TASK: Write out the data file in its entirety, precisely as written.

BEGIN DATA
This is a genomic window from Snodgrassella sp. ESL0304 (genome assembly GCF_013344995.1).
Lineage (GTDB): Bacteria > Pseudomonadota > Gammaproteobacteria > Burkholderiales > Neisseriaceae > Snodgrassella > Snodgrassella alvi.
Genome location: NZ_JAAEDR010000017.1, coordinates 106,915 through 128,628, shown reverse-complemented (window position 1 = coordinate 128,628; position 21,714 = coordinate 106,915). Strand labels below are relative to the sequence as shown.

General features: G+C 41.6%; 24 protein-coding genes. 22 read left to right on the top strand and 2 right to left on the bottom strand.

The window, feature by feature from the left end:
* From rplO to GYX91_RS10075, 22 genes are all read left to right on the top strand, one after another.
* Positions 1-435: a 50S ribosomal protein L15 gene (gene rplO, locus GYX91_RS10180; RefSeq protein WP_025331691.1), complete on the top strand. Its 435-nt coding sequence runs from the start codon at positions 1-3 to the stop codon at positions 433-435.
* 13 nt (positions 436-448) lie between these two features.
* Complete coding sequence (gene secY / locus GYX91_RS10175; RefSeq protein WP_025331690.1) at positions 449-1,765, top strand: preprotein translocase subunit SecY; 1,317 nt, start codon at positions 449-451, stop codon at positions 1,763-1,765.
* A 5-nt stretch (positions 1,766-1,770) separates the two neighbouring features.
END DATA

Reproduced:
This is a genomic window from Snodgrassella sp. ESL0304 (genome assembly GCF_013344995.1).
Lineage (GTDB): Bacteria > Pseudomonadota > Gammaproteobacteria > Burkholderiales > Neisseriaceae > Snodgrassella > Snodgrassella alvi.
Genome location: NZ_JAAEDR010000017.1, coordinates 106,915 through 128,628, shown reverse-complemented (window position 1 = coordinate 128,628; position 21,714 = coordinate 106,915). Strand labels below are relative to the sequence as shown.

General features: G+C 41.6%; 24 protein-coding genes. 22 read left to right on the top strand and 2 right to left on the bottom strand.

The window, feature by feature from the left end:
* From rplO to GYX91_RS10075, 22 genes are all read left to right on the top strand, one after another.
* Positions 1-435: a 50S ribosomal protein L15 gene (gene rplO, locus GYX91_RS10180; RefSeq protein WP_025331691.1), complete on the top strand. Its 435-nt coding sequence runs from the start codon at positions 1-3 to the stop codon at positions 433-435.
* 13 nt (positions 436-448) lie between these two features.
* Complete coding sequence (gene secY / locus GYX91_RS10175; RefSeq protein WP_025331690.1) at positions 449-1,765, top strand: preprotein translocase subunit SecY; 1,317 nt, start codon at positions 449-451, stop codon at positions 1,763-1,765.
* A 5-nt stretch (positions 1,766-1,770) separates the two neighbouring features.